Smoking down, but tobacco use still a major cause of death, disease

Georgia Reed
June 2, 2018

Consequently, the world body said the World No Tobacco Day was a chance for governments and the public to take firm action.

The organisation said it was concerned over the number of deaths caused by tobacco use as the global tobacco epidemic killed more than seven million people yearly.

Officials with Alberta Health Services marked World No Tobacco Day on Thursday by highlighting the many programs and services in place to help people quit smoking and all forms of tobacco. The report shows the pace of action in reducing tobacco demand and related death and disease is too slow and not keeping up with global and national commitments to control tobacco use.

According to the director of non-communicable diseases at the Ministry of Health, Dr Tamu Davidson, six per cent of cardiovascular disease deaths in Jamaicans 30 years and older can be attributed to tobacco use.

The focus this year is "Tobacco and Heart Disease" to emphasize impact tobacco has on the cardiovascular health of people across the globe. Tobacco use is the second leading risk factor for CVD, after high blood pressure.

But many people are unaware that almost half of those deaths, around three million, are due to cardiovascular disease, including heart attacks and stroke, World Health Organization warned.

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Duque advised current smokers to quit smoking and seek help through phone-supported tobacco cessation called Quitline (165-364), which was launched a year ago, providing real-time counseling and support.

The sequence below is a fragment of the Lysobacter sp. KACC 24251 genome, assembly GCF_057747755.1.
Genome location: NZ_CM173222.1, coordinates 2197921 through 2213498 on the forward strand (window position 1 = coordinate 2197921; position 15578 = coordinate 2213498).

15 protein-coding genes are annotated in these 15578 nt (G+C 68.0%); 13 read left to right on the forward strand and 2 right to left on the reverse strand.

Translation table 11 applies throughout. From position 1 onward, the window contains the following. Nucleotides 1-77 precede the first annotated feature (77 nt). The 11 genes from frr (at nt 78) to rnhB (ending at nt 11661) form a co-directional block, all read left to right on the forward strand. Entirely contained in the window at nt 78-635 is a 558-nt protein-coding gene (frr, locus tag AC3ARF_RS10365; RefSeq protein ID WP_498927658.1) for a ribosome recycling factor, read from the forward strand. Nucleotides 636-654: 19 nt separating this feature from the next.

France's Health Minister Agnès Buzyn said "tobacco is a trajectory of inequality, it weighs particularly on the most disadvantaged and it gets worse".

The Protocol to Eliminate Illicit Trade in Tobacco Products was adopted in November 2012 at the fifth session of the Conference of the Parties in Seoul, South Korea, and is open for ratification, acceptance and approval by the parties to the WHO FCTC. The report shows that smokers are sacrificing their physical and economic well-being to smoke, even though many of them have the desire to quit.

Heart diseases, asthma, other respiratory diseases and cancer have been found to have increased risk in people who consume tobacco - smoking, to be specific.

"If we can have a health warning on each of those, it's going to inform consumers, it's going to create public discussion, it's going to make the product less appealing and it'll help fight contraband because it will have a unique marking on cigarettes legitimately sold in Canada". The government has already lost revenue during 2017, by playing into the hands of the tobacco industry. Women and children are most vulnerable and at risk from the health effects of second-hand smoke.

He named Ireland and Uruguay as countries which had achieved the highest level of tobacco control before adding that since 2007, the number of people around the world to have benefited from these measures has more than quadrupled, from one billion to five billion.

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